University Thursday launched a new website to feature expert opinions from its
faculty on issues ranging from the economy to foreign policy.
by the university's Office of News and Communications (ONC), the new opinion section of Duke Today draws
on op-ed articles, blogs, tweets, video interviews and other material that a
growing number of Duke faculty experts have begun producing to engage with
audiences beyond their classrooms. Duke experts now appear regularly in major news media
around the world.
of Duke's core missions is knowledge in service to society, and we hope this
new site will help our faculty connect with people who otherwise might not hear
what they have to say," said David Jarmul, associate vice president of news and
communications. "Duke faculty members are writing op-ed articles, interacting
with the news media and using new tools such as blogs and Twitter. This site
will showcase what they're doing."
site will highlight articles from ONC's op-ed service, which distributes
several faculty-authored articles monthly to 20 major newspapers across
the United States and Canada. During the past month, for example, the
Philadelphia Inquirer and five other papers published an article on how the
Berlin Wall continues to divide Germany, written by Germanic languages and
literature chair William Donahue. A piece analyzing Syria's demonstrations by professor of Arabic literature and culture Miriam Cooke appeared in the (Toronto)
Globe and Mail and elsewhere. Public policy professor Charles Clotfelter's article
on cheating in big-time college sports ran in the Atlanta Journal-Constitution.
of Duke's op-ed articles now runs, on average, in three or more major newspapers,"
said Keith Lawrence, ONC's director of media relations, who manages the op-ed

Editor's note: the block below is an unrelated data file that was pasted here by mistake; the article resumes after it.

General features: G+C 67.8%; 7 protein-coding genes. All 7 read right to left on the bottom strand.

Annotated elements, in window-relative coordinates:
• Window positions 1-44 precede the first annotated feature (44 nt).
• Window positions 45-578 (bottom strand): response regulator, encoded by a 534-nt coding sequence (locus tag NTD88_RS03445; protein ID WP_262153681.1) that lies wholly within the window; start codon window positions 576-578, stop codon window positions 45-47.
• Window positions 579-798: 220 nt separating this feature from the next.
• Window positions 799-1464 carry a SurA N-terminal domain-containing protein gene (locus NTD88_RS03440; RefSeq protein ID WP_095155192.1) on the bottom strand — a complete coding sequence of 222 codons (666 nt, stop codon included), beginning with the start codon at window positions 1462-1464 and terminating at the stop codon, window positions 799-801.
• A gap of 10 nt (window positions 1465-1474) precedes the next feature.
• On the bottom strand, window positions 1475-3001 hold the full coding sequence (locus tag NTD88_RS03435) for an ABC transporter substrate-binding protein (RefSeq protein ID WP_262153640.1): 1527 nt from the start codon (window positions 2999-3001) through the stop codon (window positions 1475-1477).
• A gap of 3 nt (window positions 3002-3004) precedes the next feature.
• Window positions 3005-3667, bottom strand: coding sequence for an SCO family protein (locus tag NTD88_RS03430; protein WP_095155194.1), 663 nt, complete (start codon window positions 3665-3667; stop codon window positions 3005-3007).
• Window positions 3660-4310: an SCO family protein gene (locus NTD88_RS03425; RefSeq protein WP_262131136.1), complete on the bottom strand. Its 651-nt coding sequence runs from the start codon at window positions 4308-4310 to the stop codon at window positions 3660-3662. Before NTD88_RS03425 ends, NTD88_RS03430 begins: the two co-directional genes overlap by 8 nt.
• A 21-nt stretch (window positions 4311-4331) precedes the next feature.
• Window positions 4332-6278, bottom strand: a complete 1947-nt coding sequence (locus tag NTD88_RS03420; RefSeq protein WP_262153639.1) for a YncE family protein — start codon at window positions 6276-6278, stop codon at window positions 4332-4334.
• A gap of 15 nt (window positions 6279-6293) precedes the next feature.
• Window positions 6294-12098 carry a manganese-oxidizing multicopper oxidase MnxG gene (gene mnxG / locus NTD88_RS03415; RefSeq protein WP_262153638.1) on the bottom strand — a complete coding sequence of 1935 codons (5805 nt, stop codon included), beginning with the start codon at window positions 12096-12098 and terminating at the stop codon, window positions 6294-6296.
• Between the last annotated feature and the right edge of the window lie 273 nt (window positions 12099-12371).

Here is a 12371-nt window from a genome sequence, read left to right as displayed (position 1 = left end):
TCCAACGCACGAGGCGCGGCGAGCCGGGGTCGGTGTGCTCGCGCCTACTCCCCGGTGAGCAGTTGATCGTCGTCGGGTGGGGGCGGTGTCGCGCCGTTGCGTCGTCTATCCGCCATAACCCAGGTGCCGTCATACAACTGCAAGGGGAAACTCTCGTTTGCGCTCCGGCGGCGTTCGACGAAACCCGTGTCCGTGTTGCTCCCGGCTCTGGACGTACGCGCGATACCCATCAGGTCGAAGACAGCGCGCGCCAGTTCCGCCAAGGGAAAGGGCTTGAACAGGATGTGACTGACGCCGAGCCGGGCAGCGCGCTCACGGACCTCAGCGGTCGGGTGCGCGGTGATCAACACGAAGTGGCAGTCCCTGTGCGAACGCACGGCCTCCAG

service and will edit the new opinion site. "Opinion editors have plenty of choices, including columns by prominent
writers such as Thomas Friedman and George Will, but Duke has carved out a
niche by providing thoughtful pieces on timely subjects. We also encourage our faculty
to 'zag' from what everyone else is writing about."
addition to Duke's op-ed service, Duke faculty publish in other forums, such as
a recent commentary on interdisciplinary research by Tom Katsouleas, dean of
Duke's Pratt School of Engineering, that appeared in The Chronicle of Higher
Education. Prominent Duke bloggers such as Dan
Ariely, Cathy Davidson and Mark Anthony Neal attract large
audiences, and ONC is helping faculty reach out through new social media channels such as Facebook
and Twitter, and through its Duke on Demand
video site. Much of this material will be included in the new opinion site,
which supplements Duke Today's two
existing sections, for news and Working@Duke.
site also provides an additional outlet for the hundreds of Duke faculty who
have participated in ONC's annual media training workshops, which include short
sessions on how to write op-ed articles. This fall, based on faculty feedback,
ONC will offer for the first time an extended workshop on op-ed writing. ONC's guidelines
for op-ed articles also appear online.
"We're excited about the new site. Duke faculty are
incredibly engaged in the issues that affect all of us, and we think a lot of
people on campus and beyond are going to enjoy coming to a single place and
seeing what they have to say," Lawrence said.